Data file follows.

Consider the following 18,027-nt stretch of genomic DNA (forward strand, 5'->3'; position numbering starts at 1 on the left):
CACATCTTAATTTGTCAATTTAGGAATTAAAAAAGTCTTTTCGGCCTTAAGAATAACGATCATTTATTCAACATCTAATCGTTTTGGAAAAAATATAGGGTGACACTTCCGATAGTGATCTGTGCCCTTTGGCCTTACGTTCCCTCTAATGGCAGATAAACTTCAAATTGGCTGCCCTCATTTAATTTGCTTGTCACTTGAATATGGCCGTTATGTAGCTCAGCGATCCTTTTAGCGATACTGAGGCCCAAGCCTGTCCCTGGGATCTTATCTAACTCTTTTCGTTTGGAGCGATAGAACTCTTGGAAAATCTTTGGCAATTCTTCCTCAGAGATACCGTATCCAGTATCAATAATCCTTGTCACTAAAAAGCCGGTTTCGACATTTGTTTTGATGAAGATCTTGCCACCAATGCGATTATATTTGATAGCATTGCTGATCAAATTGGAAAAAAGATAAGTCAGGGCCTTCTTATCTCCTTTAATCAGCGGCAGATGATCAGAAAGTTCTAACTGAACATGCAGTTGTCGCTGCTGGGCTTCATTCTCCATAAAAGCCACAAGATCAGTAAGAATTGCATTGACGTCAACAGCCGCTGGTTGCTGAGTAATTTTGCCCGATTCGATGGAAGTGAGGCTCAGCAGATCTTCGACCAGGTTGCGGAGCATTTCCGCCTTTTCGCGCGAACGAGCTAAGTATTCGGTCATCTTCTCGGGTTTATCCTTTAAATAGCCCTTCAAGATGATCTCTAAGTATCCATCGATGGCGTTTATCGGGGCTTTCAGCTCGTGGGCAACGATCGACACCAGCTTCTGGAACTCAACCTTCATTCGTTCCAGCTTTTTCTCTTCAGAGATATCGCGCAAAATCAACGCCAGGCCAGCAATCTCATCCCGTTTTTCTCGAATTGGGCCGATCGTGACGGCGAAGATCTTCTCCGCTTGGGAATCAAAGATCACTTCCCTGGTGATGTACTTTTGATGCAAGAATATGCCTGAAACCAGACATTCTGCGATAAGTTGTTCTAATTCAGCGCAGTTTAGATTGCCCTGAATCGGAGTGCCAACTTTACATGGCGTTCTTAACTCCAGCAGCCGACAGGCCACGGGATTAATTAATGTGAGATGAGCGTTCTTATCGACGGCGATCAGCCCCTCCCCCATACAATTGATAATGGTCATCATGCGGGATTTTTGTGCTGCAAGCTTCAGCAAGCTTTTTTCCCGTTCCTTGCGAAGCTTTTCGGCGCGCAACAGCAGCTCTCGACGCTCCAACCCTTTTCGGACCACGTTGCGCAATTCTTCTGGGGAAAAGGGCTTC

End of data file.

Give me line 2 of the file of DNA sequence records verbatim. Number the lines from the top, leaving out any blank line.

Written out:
CACATCTTAATTTGTCAATTTAGGAATTAAAAAAGTCTTTTCGGCCTTAAGAATAACGATCATTTATTCAACATCTAATCGTTTTGGAAAAAATATAGGGTGACACTTCCGATAGTGATCTGTGCCCTTTGGCCTTACGTTCCCTCTAATGGCAGATAAACTTCAAATTGGCTGCCCTCATTTAATTTGCTTGTCACTTGAATATGGCCGTTATGTAGCTCAGCGATCCTTTTAGCGATACTGAGGCCCAAGCCTGTCCCTGGGATCTTATCTAACTCTTTTCGTTTGGAGCGATAGAACTCTTGGAAAATCTTTGGCAATTCTTCCTCAGAGATACCGTATCCAGTATCAATAATCCTTGTCACTAAAAAGCCGGTTTCGACATTTGTTTTGATGAAGATCTTGCCACCAATGCGATTATATTTGATAGCATTGCTGATCAAATTGGAAAAAAGATAAGTCAGGGCCTTCTTATCTCCTTTAATCAGCGGCAGATGATCAGAAAGTTCTAACTGAACATGCAGTTGTCGCTGCTGGGCTTCATTCTCCATAAAAGCCACAAGATCAGTAAGAATTGCATTGACGTCAACAGCCGCTGGTTGCTGAGTAATTTTGCCCGATTCGATGGAAGTGAGGCTCAGCAGATCTTCGACCAGGTTGCGGAGCATTTCCGCCTTTTCGCGCGAACGAGCTAAGTATTCGGTCATCTTCTCGGGTTTATCCTTTAAATAGCCCTTCAAGATGATCTCTAAGTATCCATCGATGGCGTTTATCGGGGCTTTCAGCTCGTGGGCAACGATCGACACCAGCTTCTGGAACTCAACCTTCATTCGTTCCAGCTTTTTCTCTTCAGAGATATCGCGCAAAATCAACGCCAGGCCAGCAATCTCATCCCGTTTTTCTCGAATTGGGCCGATCGTGACGGCGAAGATCTTCTCCGCTTGGGAATCAAAGATCACTTCCCTGGTGATGTACTTTTGATGCAAGAATATGCCTGAAACCAGACATTCTGCGATAAGTTGTTCTAATTCAGCGCAGTTTAGATTGCCCTGAATCGGAGTGCCAACTTTACATGGCGTTCTTAACTCCAGCAGCCGACAGGCCACGGGATTAATTAATGTGAGATGAGCGTTCTTATCGACGGCGATCAGCCCCTCCCCCATACAATTGATAATGGTCATCATGCGGGATTTTTGTGCTGCAAGCTTCAGCAAGCTTTTTTCCCGTTCCTTGCGAAGCTTTTCGGCGCGCAACAGCAGCTCTCGACGCTCCAACCCTTTTCGGACCACGTTGCGCAATTCTTCTGGGGAAAAGGGCTTC